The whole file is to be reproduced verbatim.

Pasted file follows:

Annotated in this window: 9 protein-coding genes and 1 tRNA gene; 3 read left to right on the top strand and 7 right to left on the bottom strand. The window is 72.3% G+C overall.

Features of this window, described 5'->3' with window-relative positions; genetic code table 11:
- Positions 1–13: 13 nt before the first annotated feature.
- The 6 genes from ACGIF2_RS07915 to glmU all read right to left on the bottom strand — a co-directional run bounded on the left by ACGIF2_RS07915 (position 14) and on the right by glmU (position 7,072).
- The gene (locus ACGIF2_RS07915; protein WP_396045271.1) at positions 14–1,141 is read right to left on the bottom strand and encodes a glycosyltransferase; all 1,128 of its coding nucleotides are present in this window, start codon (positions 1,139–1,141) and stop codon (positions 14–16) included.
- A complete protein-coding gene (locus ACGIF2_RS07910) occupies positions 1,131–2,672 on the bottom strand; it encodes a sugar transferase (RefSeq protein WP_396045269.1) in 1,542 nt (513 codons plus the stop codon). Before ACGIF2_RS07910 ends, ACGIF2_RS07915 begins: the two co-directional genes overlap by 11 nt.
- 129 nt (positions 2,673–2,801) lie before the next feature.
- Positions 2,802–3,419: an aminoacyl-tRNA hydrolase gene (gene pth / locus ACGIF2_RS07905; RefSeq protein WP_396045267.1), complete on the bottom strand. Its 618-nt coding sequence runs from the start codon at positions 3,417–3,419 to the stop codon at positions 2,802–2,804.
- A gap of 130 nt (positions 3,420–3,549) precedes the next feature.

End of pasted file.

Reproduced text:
Annotated in this window: 9 protein-coding genes and 1 tRNA gene; 3 read left to right on the top strand and 7 right to left on the bottom strand. The window is 72.3% G+C overall.

Features of this window, described 5'->3' with window-relative positions; genetic code table 11:
- Positions 1–13: 13 nt before the first annotated feature.
- The 6 genes from ACGIF2_RS07915 to glmU all read right to left on the bottom strand — a co-directional run bounded on the left by ACGIF2_RS07915 (position 14) and on the right by glmU (position 7,072).
- The gene (locus ACGIF2_RS07915; protein WP_396045271.1) at positions 14–1,141 is read right to left on the bottom strand and encodes a glycosyltransferase; all 1,128 of its coding nucleotides are present in this window, start codon (positions 1,139–1,141) and stop codon (positions 14–16) included.
- A complete protein-coding gene (locus ACGIF2_RS07910) occupies positions 1,131–2,672 on the bottom strand; it encodes a sugar transferase (RefSeq protein WP_396045269.1) in 1,542 nt (513 codons plus the stop codon). Before ACGIF2_RS07910 ends, ACGIF2_RS07915 begins: the two co-directional genes overlap by 11 nt.
- 129 nt (positions 2,673–2,801) lie before the next feature.
- Positions 2,802–3,419: an aminoacyl-tRNA hydrolase gene (gene pth / locus ACGIF2_RS07905; RefSeq protein WP_396045267.1), complete on the bottom strand. Its 618-nt coding sequence runs from the start codon at positions 3,417–3,419 to the stop codon at positions 2,802–2,804.
- A gap of 130 nt (positions 3,420–3,549) precedes the next feature.